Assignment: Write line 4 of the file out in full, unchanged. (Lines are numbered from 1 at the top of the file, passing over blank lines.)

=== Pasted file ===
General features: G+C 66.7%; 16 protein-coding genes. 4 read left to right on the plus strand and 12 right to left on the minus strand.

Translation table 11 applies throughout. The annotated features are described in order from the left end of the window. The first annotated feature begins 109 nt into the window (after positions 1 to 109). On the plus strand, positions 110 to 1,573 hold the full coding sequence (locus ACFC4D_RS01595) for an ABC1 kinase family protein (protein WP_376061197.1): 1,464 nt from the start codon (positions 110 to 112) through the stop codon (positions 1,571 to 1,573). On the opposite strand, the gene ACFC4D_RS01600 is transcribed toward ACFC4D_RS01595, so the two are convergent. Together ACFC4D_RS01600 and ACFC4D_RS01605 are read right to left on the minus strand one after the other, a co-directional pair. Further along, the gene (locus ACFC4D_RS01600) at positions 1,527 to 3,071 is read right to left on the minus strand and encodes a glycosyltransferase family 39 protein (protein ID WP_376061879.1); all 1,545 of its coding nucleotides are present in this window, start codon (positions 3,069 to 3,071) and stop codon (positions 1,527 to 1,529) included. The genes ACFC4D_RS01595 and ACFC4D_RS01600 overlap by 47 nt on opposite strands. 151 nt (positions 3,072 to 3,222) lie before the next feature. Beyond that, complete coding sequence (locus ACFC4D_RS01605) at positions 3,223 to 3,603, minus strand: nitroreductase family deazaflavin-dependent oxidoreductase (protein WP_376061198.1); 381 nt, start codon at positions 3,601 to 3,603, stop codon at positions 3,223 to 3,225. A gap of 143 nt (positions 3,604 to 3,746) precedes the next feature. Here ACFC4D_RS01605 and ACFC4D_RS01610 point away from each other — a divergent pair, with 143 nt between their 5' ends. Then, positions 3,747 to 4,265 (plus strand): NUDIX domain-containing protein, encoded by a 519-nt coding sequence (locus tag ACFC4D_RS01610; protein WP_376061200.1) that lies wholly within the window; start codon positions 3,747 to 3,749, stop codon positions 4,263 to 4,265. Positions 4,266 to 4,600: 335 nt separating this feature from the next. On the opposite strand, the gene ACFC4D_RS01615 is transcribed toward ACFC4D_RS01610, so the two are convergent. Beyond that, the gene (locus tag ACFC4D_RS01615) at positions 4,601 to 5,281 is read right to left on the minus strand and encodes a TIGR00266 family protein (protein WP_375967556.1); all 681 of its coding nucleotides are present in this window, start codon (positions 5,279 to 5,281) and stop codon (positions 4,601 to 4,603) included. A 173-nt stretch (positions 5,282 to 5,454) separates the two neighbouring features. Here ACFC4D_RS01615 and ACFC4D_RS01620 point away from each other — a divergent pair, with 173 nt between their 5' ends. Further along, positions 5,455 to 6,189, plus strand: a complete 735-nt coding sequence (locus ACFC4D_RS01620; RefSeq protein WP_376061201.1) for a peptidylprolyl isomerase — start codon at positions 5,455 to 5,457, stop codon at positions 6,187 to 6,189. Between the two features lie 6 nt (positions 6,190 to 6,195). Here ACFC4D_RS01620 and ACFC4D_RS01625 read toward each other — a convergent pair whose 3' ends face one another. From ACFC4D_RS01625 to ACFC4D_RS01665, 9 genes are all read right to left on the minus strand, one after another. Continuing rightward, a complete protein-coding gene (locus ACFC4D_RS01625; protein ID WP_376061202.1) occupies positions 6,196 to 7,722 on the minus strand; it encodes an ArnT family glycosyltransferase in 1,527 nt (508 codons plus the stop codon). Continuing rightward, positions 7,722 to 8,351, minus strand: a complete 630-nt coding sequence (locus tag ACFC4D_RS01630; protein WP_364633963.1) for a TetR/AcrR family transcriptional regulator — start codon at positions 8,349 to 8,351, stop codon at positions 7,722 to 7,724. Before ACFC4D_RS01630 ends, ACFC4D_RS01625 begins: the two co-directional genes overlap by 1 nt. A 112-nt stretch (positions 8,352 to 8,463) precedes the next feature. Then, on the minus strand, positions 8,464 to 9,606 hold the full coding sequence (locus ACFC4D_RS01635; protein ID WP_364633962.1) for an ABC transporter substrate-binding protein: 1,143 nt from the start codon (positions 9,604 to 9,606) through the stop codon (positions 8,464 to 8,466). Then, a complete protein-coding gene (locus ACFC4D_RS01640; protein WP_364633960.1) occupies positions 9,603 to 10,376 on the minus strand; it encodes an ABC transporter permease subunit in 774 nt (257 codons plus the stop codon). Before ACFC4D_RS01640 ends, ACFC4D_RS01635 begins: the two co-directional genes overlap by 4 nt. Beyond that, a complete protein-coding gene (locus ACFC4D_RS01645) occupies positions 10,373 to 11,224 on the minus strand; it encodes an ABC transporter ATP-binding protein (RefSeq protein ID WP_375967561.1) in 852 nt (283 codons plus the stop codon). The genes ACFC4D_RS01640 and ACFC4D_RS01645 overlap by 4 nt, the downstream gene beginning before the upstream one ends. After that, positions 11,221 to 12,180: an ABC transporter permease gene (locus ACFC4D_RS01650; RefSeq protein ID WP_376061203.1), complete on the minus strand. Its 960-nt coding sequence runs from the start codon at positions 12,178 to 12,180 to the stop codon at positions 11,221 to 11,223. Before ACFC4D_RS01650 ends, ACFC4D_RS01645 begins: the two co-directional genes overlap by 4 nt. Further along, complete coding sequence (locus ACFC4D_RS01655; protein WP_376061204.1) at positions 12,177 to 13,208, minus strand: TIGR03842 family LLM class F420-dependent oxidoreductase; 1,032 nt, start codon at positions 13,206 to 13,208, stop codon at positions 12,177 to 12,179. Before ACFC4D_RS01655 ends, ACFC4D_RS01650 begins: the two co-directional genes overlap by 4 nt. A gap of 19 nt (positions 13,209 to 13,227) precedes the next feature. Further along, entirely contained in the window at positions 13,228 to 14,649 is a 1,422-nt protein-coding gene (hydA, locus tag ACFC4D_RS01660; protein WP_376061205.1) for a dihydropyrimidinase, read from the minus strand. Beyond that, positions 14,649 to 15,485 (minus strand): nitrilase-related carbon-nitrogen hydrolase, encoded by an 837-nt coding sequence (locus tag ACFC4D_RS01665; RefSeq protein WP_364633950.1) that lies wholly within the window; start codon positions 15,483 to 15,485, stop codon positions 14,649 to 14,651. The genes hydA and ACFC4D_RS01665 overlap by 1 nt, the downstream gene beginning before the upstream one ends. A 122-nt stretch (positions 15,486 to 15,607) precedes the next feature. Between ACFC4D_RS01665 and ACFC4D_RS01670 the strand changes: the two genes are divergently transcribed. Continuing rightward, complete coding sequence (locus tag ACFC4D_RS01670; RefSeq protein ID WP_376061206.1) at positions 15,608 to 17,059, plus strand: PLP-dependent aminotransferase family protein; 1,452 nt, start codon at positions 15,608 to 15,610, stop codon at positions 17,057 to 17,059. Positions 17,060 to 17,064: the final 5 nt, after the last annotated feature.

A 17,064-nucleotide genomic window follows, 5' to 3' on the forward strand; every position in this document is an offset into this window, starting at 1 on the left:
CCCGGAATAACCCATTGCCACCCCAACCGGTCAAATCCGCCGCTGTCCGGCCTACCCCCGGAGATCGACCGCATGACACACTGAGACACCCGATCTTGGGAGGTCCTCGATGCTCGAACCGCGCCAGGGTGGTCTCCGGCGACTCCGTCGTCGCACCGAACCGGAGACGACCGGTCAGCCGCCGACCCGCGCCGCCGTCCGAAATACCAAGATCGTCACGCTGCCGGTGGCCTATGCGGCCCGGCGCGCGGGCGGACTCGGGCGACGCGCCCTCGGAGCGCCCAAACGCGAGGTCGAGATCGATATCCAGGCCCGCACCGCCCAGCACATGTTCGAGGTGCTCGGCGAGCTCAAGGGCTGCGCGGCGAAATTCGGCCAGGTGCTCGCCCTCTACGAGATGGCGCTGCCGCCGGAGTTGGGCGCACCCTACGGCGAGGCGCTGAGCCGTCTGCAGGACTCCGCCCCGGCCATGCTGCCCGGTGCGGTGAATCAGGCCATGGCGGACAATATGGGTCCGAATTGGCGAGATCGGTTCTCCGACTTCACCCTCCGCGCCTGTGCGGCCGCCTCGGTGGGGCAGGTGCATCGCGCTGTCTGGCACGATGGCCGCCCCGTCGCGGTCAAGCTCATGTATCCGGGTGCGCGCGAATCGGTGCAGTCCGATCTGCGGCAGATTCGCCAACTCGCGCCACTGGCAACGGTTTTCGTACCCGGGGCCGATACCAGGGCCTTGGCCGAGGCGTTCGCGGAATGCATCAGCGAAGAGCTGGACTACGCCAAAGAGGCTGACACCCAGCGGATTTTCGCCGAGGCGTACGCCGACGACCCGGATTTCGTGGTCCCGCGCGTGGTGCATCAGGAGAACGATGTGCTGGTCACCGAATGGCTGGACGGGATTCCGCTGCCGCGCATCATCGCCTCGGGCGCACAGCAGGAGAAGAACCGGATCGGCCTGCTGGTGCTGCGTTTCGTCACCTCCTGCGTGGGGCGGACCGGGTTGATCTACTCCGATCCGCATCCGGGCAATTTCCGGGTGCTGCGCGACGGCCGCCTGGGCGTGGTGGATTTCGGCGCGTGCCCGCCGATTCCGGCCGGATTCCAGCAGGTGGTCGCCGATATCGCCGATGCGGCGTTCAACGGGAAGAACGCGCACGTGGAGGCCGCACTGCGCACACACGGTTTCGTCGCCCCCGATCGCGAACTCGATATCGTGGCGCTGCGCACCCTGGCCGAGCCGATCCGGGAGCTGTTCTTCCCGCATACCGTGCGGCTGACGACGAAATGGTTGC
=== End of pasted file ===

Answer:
CCCGGAATAACCCATTGCCACCCCAACCGGTCAAATCCGCCGCTGTCCGGCCTACCCCCGGAGATCGACCGCATGACACACTGAGACACCCGATCTTGGGAGGTCCTCGATGCTCGAACCGCGCCAGGGTGGTCTCCGGCGACTCCGTCGTCGCACCGAACCGGAGACGACCGGTCAGCCGCCGACCCGCGCCGCCGTCCGAAATACCAAGATCGTCACGCTGCCGGTGGCCTATGCGGCCCGGCGCGCGGGCGGACTCGGGCGACGCGCCCTCGGAGCGCCCAAACGCGAGGTCGAGATCGATATCCAGGCCCGCACCGCCCAGCACATGTTCGAGGTGCTCGGCGAGCTCAAGGGCTGCGCGGCGAAATTCGGCCAGGTGCTCGCCCTCTACGAGATGGCGCTGCCGCCGGAGTTGGGCGCACCCTACGGCGAGGCGCTGAGCCGTCTGCAGGACTCCGCCCCGGCCATGCTGCCCGGTGCGGTGAATCAGGCCATGGCGGACAATATGGGTCCGAATTGGCGAGATCGGTTCTCCGACTTCACCCTCCGCGCCTGTGCGGCCGCCTCGGTGGGGCAGGTGCATCGCGCTGTCTGGCACGATGGCCGCCCCGTCGCGGTCAAGCTCATGTATCCGGGTGCGCGCGAATCGGTGCAGTCCGATCTGCGGCAGATTCGCCAACTCGCGCCACTGGCAACGGTTTTCGTACCCGGGGCCGATACCAGGGCCTTGGCCGAGGCGTTCGCGGAATGCATCAGCGAAGAGCTGGACTACGCCAAAGAGGCTGACACCCAGCGGATTTTCGCCGAGGCGTACGCCGACGACCCGGATTTCGTGGTCCCGCGCGTGGTGCATCAGGAGAACGATGTGCTGGTCACCGAATGGCTGGACGGGATTCCGCTGCCGCGCATCATCGCCTCGGGCGCACAGCAGGAGAAGAACCGGATCGGCCTGCTGGTGCTGCGTTTCGTCACCTCCTGCGTGGGGCGGACCGGGTTGATCTACTCCGATCCGCATCCGGGCAATTTCCGGGTGCTGCGCGACGGCCGCCTGGGCGTGGTGGATTTCGGCGCGTGCCCGCCGATTCCGGCCGGATTCCAGCAGGTGGTCGCCGATATCGCCGATGCGGCGTTCAACGGGAAGAACGCGCACGTGGAGGCCGCACTGCGCACACACGGTTTCGTCGCCCCCGATCGCGAACTCGATATCGTGGCGCTGCGCACCCTGGCCGAGCCGATCCGGGAGCTGTTCTTCCCGCATACCGTGCGGCTGACGACGAAATGGTTGC